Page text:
Microbiota-mediated effects of Parkinson's disease medications on Parkinsonian, ...
Finlay lab
Finlay Lab
Nina Radisavljevic, Avril Metcalfe-Roach, Mihai Cirstea, M. Mahebali Tabusi, Tahereh Bozorgmehr, Haggai Bar-Yoseph, B. Brett Finlay

Publication: Microbiota-mediated effects of Parkinson’s disease medications on Parkinsonian non-motor symptoms in male transgenic mice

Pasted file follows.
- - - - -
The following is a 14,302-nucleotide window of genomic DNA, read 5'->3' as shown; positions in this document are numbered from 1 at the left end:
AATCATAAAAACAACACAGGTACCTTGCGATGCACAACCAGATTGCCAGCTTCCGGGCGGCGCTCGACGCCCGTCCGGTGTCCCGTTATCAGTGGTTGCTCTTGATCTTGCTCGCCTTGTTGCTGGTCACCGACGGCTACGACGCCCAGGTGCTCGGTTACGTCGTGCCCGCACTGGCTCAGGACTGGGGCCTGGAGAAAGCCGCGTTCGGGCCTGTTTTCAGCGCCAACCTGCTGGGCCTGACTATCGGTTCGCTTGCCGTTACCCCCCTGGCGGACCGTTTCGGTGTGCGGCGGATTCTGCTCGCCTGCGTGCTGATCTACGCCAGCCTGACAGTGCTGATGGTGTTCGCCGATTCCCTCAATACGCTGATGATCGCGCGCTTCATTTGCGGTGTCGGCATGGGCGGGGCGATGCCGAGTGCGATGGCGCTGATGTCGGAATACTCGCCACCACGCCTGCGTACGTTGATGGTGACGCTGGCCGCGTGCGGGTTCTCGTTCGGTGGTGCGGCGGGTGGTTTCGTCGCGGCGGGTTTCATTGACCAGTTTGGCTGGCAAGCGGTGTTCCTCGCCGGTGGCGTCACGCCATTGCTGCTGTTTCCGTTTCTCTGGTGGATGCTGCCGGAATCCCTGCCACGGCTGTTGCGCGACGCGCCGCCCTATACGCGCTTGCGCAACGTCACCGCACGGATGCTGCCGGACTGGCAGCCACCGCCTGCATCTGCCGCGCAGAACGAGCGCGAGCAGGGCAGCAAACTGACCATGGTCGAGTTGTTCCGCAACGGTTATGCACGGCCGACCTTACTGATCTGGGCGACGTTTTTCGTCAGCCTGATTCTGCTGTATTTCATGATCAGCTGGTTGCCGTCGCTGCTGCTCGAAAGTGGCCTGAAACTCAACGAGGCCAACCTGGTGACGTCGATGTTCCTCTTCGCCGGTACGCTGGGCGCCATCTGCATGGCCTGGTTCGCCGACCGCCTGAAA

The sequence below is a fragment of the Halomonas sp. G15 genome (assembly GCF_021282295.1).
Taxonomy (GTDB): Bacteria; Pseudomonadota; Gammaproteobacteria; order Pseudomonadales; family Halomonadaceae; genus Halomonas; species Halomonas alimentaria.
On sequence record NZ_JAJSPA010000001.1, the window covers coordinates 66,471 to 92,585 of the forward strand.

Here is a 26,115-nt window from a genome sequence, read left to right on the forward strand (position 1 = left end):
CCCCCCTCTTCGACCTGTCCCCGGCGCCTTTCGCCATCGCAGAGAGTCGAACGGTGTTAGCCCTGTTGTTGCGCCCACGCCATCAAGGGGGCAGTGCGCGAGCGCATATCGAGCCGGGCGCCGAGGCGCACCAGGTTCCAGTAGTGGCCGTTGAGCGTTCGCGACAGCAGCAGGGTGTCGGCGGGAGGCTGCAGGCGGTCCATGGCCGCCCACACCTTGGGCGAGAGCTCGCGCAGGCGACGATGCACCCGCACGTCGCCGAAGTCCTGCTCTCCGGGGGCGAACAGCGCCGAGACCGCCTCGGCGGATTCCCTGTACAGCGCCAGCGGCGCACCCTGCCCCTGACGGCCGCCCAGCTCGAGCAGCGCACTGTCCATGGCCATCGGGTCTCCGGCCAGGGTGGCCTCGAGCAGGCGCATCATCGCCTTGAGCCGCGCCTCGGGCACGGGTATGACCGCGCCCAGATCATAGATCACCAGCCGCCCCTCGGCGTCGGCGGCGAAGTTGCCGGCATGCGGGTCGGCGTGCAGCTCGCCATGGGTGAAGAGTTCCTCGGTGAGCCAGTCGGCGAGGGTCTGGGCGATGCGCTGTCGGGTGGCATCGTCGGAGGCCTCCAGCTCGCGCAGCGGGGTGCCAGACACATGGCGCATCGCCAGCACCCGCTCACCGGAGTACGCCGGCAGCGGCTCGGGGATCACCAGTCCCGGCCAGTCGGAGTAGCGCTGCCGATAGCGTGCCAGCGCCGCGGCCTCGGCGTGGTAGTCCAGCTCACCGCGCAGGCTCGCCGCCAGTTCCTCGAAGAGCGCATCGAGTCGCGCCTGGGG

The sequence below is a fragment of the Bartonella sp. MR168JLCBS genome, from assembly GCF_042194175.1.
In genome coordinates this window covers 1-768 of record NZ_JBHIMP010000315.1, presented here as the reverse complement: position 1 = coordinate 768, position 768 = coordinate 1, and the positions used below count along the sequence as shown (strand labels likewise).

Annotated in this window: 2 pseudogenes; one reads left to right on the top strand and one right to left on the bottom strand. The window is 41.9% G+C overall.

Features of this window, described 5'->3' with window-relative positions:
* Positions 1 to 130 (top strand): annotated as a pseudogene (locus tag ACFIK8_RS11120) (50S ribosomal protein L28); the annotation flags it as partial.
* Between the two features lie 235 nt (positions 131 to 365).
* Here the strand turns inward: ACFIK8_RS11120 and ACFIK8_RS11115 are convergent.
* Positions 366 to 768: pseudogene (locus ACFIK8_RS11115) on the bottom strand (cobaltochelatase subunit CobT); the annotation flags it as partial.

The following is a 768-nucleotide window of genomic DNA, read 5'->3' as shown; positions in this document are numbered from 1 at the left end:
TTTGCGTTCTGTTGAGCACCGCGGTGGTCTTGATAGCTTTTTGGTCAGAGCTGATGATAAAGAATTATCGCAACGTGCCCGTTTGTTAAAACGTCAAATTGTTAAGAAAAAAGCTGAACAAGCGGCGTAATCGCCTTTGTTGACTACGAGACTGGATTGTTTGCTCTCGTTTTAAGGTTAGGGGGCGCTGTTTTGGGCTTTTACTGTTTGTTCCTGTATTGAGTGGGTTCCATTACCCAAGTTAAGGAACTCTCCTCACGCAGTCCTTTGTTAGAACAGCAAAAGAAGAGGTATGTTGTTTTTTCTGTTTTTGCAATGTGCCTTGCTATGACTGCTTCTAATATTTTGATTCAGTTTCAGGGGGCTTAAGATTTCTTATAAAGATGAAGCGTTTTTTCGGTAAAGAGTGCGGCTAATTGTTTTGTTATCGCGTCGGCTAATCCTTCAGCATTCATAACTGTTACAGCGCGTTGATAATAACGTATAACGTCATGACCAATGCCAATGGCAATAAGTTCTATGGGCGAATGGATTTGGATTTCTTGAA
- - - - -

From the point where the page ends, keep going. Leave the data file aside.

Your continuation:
Abstract: Parkinson’s disease (PD) is characterized by motor symptoms and a loss of dopaminergic neurons, as well as a variety of non-motor symptoms, including constipation, depression, and anxiety. Recently, evidence has also accumulated for a link between gut microbiota and PD. Most PD patients are on dopamine replacement therapy, primarily a combination of L-DOPA and carbidopa; however, the effect of these medications on the microbiota and non-motor symptoms in PD is still unclear. In this study, we explored the effects of chronic oral treatment with L-DOPA plus carbidopa (LDCD) on the gut microbiota and non-motor symptoms in males of a transgenic mouse model of PD (dbl-PAC-Tg(SNCAA53T);Snca-/-). To further test whether the effects of these PD medications were mediated by the gut microbiota, oral antibiotic treatment (Abx; vancomycin and neomycin) was included both with and without concurrent LDCD treatment. Post-treatment, the gastrointestinal, motor, and behavioral phenotypes were profiled, and fecal, ileal, and jejunal samples were analyzed for gut microbiota composition by 16S sequencing. LDCD treatment was found to improve symptoms of constipation and depression in this model, concurrent with increases in Turicibacter abundance in the ileum. Abx treatment worsened the symptoms of constipation, possibly through decreased levels of short-chain fatty acids and disrupted gut barrier function. LDCD + Abx treatment showed an interaction effect on behavioral symptoms that was also associated with ileal Turicibacter levels. This study demonstrates that, in a mouse model, PD medications and antibiotics affect PD-related non-motor symptoms potentially via the gut microbiota.